"If this people shall headily run on after their Prelates and other Clergy and other leaders, I hope to be free from the misery and desolation, blood and ruin that shall befall them, and shall rejoice to exercise utmost authority against them." (Oliver Cromwell)
Irish Catholics were driven out of their homeland in 1649 to Connaught courtesy https://www.pinterest.com/pin/367606388305894164/.
In 1649, Oliver Cromwell decreed that all Irish Catholics were to be banished to one of the four provinces of Ireland, the poorest one, while the three remaining provinces were reserved for English settlement. "To hell or to Connaught!" became the battle cry.
After King Charles I was beheaded in January of 1649, Oliver Cromwell was sent to Ireland to bring the Royalist Army into submission. Cromwell took the opportunity to purge much of the area of the Irish inhabitants. The Irish Catholics started to flee over the Shannon River but not all of them made it in time. A group of men women and children, seeking refuge in a church in Drogheda, were slaughtered. Cromwell explained: "I put all of them to the sword but 30, and they are on their way to Barbados. I believe that all their Friars were knocked on the head but two, the one of which was Fr. Peter Taaff whom the soldiers took the next day and made an end to him..."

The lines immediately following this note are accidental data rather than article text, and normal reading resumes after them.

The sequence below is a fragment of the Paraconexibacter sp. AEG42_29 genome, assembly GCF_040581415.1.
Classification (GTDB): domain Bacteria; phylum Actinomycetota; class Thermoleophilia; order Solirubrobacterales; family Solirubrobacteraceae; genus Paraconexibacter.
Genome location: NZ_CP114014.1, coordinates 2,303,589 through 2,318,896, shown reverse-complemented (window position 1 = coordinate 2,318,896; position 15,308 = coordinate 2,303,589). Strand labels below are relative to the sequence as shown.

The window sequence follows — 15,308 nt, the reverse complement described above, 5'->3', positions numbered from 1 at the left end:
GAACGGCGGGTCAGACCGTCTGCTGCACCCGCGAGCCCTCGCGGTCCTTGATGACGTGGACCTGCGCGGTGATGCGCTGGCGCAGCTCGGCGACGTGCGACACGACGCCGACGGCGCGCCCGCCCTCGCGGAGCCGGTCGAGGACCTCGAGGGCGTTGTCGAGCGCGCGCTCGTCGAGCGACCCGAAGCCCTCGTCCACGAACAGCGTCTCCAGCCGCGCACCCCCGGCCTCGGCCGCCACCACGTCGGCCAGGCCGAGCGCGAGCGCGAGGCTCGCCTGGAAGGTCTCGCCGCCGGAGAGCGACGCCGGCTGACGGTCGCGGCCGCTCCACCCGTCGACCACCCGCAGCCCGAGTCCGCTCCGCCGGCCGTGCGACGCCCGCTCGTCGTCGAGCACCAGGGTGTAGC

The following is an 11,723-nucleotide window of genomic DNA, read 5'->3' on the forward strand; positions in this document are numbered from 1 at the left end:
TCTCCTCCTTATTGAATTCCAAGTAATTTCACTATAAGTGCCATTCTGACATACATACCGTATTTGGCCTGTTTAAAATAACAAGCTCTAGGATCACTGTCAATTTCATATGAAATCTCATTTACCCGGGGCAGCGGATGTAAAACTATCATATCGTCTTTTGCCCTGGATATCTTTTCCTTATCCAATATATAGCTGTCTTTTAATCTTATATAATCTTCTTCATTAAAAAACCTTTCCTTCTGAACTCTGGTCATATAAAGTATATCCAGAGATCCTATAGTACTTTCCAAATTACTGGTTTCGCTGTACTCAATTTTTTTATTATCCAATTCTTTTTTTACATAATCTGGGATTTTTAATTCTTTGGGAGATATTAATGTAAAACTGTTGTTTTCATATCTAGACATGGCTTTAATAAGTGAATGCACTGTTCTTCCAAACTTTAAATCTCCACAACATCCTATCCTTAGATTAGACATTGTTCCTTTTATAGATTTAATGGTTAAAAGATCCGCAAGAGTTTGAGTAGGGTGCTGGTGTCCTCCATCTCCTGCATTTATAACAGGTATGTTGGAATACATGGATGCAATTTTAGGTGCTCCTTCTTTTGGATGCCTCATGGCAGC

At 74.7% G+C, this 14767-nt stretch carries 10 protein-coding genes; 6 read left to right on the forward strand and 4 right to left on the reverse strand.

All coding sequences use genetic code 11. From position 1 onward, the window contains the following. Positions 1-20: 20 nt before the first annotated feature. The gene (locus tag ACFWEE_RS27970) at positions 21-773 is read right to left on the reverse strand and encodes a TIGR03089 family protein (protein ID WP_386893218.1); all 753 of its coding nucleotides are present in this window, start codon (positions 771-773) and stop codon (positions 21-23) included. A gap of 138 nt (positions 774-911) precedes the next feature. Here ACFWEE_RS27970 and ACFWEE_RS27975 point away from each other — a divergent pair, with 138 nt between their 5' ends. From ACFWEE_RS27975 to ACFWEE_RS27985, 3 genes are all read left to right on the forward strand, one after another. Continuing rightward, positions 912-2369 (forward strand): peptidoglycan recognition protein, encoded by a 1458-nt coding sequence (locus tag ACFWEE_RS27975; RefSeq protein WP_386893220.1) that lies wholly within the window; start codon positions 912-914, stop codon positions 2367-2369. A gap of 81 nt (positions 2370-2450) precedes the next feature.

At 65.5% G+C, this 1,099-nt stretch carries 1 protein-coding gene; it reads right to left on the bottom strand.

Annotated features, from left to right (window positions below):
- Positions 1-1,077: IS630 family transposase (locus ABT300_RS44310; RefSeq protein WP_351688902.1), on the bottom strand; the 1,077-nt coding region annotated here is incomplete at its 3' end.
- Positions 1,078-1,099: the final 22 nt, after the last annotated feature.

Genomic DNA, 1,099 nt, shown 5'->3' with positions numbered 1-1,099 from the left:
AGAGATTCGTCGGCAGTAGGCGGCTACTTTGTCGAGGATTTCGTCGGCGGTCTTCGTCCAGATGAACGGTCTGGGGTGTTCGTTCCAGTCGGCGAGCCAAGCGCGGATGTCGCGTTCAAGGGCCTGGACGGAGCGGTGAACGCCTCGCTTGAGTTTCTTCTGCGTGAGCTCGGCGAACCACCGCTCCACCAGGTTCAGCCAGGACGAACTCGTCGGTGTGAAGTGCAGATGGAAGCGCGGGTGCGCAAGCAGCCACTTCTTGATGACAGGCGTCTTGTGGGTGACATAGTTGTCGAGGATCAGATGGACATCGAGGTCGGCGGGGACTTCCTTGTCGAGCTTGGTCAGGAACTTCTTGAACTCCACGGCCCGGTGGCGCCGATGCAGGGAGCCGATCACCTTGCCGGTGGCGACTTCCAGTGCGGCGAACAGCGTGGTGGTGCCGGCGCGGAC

The Act for the Settlement of Ireland of 1652 was a reaction to the Irish Rebellion of 1641. Participants and bystanders would either be killed or have their land confiscated. Some say that Connaught was chosen because it was the poorest province of Ireland. Others say that this was the English Protestants' way of keeping the Irish Catholic landowners "penned between the sea and the River Shannon."
While Irish Catholics were threatened with death, it is a myth that they were all killed. Rather their land was confiscated and they became servants to the new English landowners. The servants and their descendants worked the land and paid taxes to the English for the land that they used to own for almost 200 years. The Potato Famine hit, decimating the population. Ireland's population would never recover.
Note: Today, St. Patrick's Day is only an official holiday in Ireland and Montserrat, the destination of the fleeing Irish Catholics in 1649.
Siege of Drogheda site courtesy
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